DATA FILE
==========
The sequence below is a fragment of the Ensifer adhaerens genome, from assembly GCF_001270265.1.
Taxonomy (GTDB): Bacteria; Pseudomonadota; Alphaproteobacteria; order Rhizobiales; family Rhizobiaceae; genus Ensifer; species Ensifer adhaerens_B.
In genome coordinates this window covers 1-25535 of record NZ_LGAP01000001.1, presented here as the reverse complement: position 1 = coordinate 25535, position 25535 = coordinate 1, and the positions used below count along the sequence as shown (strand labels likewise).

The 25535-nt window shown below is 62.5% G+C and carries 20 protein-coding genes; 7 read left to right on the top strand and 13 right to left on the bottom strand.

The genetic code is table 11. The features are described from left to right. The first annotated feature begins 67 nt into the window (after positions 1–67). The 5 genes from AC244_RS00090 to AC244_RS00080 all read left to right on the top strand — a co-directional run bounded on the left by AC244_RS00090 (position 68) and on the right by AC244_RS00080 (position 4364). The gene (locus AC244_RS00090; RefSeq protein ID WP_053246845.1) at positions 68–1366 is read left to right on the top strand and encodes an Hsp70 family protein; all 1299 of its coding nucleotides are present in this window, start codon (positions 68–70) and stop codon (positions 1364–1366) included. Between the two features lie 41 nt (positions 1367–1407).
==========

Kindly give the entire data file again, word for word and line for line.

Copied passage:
The sequence below is a fragment of the Ensifer adhaerens genome, from assembly GCF_001270265.1.
Taxonomy (GTDB): Bacteria; Pseudomonadota; Alphaproteobacteria; order Rhizobiales; family Rhizobiaceae; genus Ensifer; species Ensifer adhaerens_B.
In genome coordinates this window covers 1-25535 of record NZ_LGAP01000001.1, presented here as the reverse complement: position 1 = coordinate 25535, position 25535 = coordinate 1, and the positions used below count along the sequence as shown (strand labels likewise).

The 25535-nt window shown below is 62.5% G+C and carries 20 protein-coding genes; 7 read left to right on the top strand and 13 right to left on the bottom strand.

The genetic code is table 11. The features are described from left to right. The first annotated feature begins 67 nt into the window (after positions 1–67). The 5 genes from AC244_RS00090 to AC244_RS00080 all read left to right on the top strand — a co-directional run bounded on the left by AC244_RS00090 (position 68) and on the right by AC244_RS00080 (position 4364). The gene (locus AC244_RS00090; RefSeq protein ID WP_053246845.1) at positions 68–1366 is read left to right on the top strand and encodes an Hsp70 family protein; all 1299 of its coding nucleotides are present in this window, start codon (positions 68–70) and stop codon (positions 1364–1366) included. Between the two features lie 41 nt (positions 1367–1407).